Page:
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John, as you've been requesting a formal-mathematical representation
of your problem, what I'd like to propose is the formalism of the
theory of hypergraphs and intersection graphs.
You might know that a hypergraph H is a couple (X, E), where X is a
(finite) set of vertices and E is a family of nonempty subsets of X
such that their union is X. It might sound a little confusing but in
the terminology of thypergraph theory the subsets belonging to E are
called "edges" (and I will keep the quotation marks in order to
distinguish them from what we commonly understand as edges in a
Now, what you have in your problem is a sequence of hypergraphs Hj =
(X, Ej), all of them defined over the same set of vertices but being
connected through different families of "edges."
In this way, the union of all "edges" in hypergraphs Hj forms an
intersection graph, which is an undirected graph with vertices all the
"edges" of the hypergraphs such that two "edges" are connected as far
as these "edges" have a nonempty intersection.
Claude Berge's "Graphs and Hypergraphs" and McKee & McMorris' "Topics
in Intersection Graph Theory" are two standard references in the
literature of hypergraphs and intersection graphs (respectively).
You might find also helpful the corresponding Wikipedia articles:
On Wed, Feb 11, 2015 at 7:03 AM, John McCreery <[log in to unmask]> wrote:
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> <Continuing my meditations on the role of teams in network chemistry>
> In their article "Structural Redundancy and Multiplicity in Corporate in
> Corporate Networks" Connections 30(2) 2010, Roy Barnes and Tracy Burkett
> begin with the following statement.
> "At the second meeting of the Politics and Interlocking Directorates
> Research Community, Burris (2006, p. 2) called for a "Sociology of Elites"
> in which corporate interlocks would be 'only one thread in a much denser
> fabric of social ties among corporations and corporate elites." Moreover,
> Burris cautioned those interested in pursuing a research agenda involving
> interlocking directorates "not to reify or isolate director interlocks from
> other social networks within which they are embedded.'"
> A bit later, they state that,
> "the men and women of the corporate elite are simultaneously directors of
> corporations and trustees or directors of museums, research universities,
> and members of social clubs."
> These statements are certainly true and, in my case, they speak to personal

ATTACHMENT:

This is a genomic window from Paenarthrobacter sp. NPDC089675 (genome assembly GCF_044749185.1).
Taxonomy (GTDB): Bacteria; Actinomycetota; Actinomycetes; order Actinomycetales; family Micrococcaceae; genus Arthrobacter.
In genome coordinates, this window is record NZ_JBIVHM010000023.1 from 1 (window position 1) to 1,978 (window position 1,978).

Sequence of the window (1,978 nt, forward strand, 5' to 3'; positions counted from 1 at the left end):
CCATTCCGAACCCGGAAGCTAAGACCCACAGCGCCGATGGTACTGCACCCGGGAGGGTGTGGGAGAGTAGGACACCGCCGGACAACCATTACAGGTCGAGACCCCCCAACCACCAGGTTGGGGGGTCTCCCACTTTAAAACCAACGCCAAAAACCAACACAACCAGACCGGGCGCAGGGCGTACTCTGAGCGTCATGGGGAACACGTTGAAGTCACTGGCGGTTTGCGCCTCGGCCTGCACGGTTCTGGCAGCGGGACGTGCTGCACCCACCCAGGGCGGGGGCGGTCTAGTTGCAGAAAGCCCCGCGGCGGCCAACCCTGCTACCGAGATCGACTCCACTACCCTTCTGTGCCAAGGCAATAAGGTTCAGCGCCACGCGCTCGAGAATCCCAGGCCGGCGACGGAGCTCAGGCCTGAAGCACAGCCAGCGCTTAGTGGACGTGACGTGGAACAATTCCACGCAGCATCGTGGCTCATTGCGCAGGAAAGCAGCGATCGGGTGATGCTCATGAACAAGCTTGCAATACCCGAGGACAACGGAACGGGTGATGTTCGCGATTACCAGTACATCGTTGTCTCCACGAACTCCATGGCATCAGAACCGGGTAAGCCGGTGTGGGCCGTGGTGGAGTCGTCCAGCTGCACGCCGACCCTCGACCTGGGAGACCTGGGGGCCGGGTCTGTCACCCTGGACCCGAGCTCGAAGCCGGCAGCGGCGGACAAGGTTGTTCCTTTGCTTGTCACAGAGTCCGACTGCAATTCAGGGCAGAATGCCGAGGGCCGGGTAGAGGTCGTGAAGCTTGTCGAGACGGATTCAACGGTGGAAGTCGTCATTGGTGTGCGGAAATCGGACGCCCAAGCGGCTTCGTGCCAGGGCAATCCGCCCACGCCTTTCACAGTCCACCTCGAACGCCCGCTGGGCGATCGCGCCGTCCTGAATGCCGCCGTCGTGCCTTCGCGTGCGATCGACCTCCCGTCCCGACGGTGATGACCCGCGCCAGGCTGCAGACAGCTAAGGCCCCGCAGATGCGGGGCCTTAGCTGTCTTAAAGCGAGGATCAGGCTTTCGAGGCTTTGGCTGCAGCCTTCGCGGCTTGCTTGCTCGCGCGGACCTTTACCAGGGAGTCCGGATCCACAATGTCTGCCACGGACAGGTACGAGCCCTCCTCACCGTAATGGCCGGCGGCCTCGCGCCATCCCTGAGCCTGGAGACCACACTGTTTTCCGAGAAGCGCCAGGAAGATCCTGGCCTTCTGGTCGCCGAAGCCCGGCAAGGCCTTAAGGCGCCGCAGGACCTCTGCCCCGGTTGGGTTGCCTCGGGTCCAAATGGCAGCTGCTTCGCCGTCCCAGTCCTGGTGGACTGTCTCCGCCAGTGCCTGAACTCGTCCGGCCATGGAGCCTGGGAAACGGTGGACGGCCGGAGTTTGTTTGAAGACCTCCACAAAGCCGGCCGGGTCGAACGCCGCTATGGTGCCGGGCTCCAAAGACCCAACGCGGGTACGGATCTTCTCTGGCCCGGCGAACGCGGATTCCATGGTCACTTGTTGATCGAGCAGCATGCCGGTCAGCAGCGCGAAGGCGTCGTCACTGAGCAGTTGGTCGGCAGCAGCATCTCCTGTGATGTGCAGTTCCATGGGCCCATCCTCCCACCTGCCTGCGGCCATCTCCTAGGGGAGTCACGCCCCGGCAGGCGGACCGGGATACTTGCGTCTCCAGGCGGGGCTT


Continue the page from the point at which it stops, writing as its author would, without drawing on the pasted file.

> experience. While a member of the American Chamber of Commerce in Japan and
> working for Hakuhodo, Japan's 2nd largest advertising agency, I was asked if
> it would be useful for the account executives I worked with to join the
> Chamber. Yes, I would say, but you can't just join; you have to take part.
> You also need to realize that the Chamber's members have many non-business
> ties. They belong to the same churches and clubs; they play on the same
> teams (football, rugby, tennis, etc.); their children attend the same
> schools. You will have to participate and do more than exchange business
> cards if you want to develop new business with them.
> That said, these kinds of relationships are not the kind of relationships
> involved in forming teams. Joining a club and sharing other ties with other
> members is not being recruited or assigned to play a specific role required
> by a project. When an American football team needs a quarterback, its scouts
> are not searching for fullbacks or defensive tackles (unless, of course, the
> team also needs to fill these positions). Producing a TV commercial requires
> a TV cameraman [cinematographer] and not a still photographer. And only in
> rare instances will the cameraman also be the producer or film director. In
> these instances, the 2-mode relationships of team members to projects and
> the resulting "working together" 1-mode relationships among team members do
> not arise informally. They emerge as the result of a need for specialists to
> get a job done. It is that need that triggers a search when a new team is
> formed to see (1) who has the necessary skills, (2) is currently available,
> and (3) especially desirable to have on board.
> It is, of course, true that the individuals assembled to form a team may
> also be linked by other types of relationships. In Japan, it is not uncommon
> for team members to have graduated from the same schools. They frequently
> work for the same agencies or belong to the same professional associations.
> By working together they may become friends. When they have worked together
> on successful projects, like the ads that made it into the data set with
> which I am working, they are highly likely to spread the word about each
> other's talent. Alternatively, teams may become sites at which bitter feuds
> erupt. But these are not the relationships that lead directly to team
> membership, which always turn on a project's need for specific skills and
> the need to assemble a team whose members possess those skills. Which brings
> me to the heart of my claim--what credits data provide, is information on the
> distribution of skills and of the people who provide those skills, within
> specific industries. Network analysis tools can be used to examine how
> networks are created as teams are formed and team members move between
> projects. One specific set of questions is how specific skills and the
> relationships they channel contribute to shaping the networks that
> constitute not an industry.
> This is the background to the technical issues on which I am seeking advice.
> John McCreery
> The Word Works, Ltd., Yokohama, JAPAN
> Tel. +81-45-314-9324
> [log in to unmask]
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